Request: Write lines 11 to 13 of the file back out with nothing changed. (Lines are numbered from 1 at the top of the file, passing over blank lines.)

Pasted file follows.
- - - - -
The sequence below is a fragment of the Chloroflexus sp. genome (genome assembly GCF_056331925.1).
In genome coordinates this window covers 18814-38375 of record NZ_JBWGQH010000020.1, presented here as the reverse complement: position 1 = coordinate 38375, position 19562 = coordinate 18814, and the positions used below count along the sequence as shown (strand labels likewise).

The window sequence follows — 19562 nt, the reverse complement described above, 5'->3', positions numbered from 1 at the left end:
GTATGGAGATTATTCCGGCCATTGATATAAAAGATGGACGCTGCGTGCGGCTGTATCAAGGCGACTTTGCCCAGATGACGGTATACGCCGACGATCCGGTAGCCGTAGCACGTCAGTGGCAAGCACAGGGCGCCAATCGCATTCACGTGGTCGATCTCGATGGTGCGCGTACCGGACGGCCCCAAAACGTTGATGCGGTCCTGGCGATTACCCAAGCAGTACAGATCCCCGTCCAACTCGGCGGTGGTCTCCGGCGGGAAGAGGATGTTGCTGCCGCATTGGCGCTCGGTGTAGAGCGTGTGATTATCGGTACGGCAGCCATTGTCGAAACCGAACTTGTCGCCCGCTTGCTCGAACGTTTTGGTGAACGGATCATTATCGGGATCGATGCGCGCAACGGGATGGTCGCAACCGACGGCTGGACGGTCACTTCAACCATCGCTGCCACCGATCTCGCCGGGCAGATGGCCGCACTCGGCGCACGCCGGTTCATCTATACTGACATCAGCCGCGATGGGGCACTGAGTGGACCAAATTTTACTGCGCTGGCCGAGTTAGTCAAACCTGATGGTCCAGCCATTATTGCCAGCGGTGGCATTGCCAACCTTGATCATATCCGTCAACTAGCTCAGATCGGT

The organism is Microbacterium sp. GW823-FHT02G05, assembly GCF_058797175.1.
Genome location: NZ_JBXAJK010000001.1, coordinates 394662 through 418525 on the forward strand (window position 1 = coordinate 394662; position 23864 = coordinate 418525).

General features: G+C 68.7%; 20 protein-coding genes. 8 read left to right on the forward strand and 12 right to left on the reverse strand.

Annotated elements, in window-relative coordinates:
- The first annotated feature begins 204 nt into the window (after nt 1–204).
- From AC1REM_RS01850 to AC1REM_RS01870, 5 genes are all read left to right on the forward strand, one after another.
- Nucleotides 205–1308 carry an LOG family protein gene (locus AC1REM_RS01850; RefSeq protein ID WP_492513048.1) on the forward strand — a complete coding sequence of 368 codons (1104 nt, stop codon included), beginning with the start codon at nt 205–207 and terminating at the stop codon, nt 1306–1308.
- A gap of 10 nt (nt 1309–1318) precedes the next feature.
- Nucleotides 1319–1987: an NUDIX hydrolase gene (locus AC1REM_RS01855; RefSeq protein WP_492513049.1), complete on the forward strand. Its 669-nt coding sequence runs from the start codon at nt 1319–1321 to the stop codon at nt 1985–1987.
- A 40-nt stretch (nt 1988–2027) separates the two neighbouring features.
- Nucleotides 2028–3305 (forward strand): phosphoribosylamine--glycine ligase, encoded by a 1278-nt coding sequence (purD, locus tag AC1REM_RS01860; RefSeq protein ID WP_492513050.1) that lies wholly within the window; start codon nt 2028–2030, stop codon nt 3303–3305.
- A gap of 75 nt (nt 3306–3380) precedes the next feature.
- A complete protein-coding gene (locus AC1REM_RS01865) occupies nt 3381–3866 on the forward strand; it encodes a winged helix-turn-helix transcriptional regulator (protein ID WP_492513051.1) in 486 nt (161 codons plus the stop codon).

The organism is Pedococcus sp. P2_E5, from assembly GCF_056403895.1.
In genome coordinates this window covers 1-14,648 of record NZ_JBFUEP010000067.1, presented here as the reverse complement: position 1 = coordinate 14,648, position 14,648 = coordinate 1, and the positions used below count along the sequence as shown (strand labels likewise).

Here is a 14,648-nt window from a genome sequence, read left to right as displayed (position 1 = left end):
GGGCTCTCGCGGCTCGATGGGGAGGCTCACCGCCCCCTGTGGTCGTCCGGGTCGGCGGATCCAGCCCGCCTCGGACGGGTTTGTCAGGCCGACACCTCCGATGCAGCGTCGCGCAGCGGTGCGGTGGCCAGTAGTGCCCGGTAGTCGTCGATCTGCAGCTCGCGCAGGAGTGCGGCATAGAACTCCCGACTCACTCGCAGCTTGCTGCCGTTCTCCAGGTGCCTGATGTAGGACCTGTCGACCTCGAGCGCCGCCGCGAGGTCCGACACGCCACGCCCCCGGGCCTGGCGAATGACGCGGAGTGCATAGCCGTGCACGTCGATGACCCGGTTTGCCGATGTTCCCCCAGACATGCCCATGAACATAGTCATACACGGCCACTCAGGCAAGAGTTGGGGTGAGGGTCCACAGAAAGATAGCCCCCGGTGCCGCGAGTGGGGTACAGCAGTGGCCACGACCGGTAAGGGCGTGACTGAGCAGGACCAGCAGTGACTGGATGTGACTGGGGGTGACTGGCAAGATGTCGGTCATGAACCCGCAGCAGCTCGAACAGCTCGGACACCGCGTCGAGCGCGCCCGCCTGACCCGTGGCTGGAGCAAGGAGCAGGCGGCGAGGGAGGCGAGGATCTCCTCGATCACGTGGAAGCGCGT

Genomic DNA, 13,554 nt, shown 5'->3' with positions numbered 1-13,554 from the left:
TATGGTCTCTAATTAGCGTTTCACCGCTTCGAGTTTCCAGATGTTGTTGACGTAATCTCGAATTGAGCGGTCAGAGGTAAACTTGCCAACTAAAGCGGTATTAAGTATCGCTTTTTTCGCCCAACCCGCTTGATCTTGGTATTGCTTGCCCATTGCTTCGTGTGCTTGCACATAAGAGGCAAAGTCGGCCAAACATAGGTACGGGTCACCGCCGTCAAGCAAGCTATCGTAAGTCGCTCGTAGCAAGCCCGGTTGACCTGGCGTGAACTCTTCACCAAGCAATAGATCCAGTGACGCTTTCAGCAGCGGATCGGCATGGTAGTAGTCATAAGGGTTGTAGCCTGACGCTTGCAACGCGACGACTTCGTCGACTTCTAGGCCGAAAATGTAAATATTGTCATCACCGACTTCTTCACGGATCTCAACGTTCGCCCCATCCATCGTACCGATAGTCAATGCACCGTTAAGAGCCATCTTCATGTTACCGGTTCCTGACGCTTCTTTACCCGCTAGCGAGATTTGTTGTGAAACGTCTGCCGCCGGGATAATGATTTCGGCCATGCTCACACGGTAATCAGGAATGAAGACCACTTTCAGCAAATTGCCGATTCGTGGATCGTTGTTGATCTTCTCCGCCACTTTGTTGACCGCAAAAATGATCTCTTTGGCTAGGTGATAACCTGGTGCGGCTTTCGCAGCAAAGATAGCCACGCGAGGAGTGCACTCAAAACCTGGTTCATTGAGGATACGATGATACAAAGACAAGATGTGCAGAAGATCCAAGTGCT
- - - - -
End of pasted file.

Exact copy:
- Nucleotides 205–1308 carry an LOG family protein gene (locus AC1REM_RS01850; RefSeq protein ID WP_492513048.1) on the forward strand — a complete coding sequence of 368 codons (1104 nt, stop codon included), beginning with the start codon at nt 205–207 and terminating at the stop codon, nt 1306–1308.
- A gap of 10 nt (nt 1309–1318) precedes the next feature.
- Nucleotides 1319–1987: an NUDIX hydrolase gene (locus AC1REM_RS01855; RefSeq protein WP_492513049.1), complete on the forward strand. Its 669-nt coding sequence runs from the start codon at nt 1319–1321 to the stop codon at nt 1985–1987.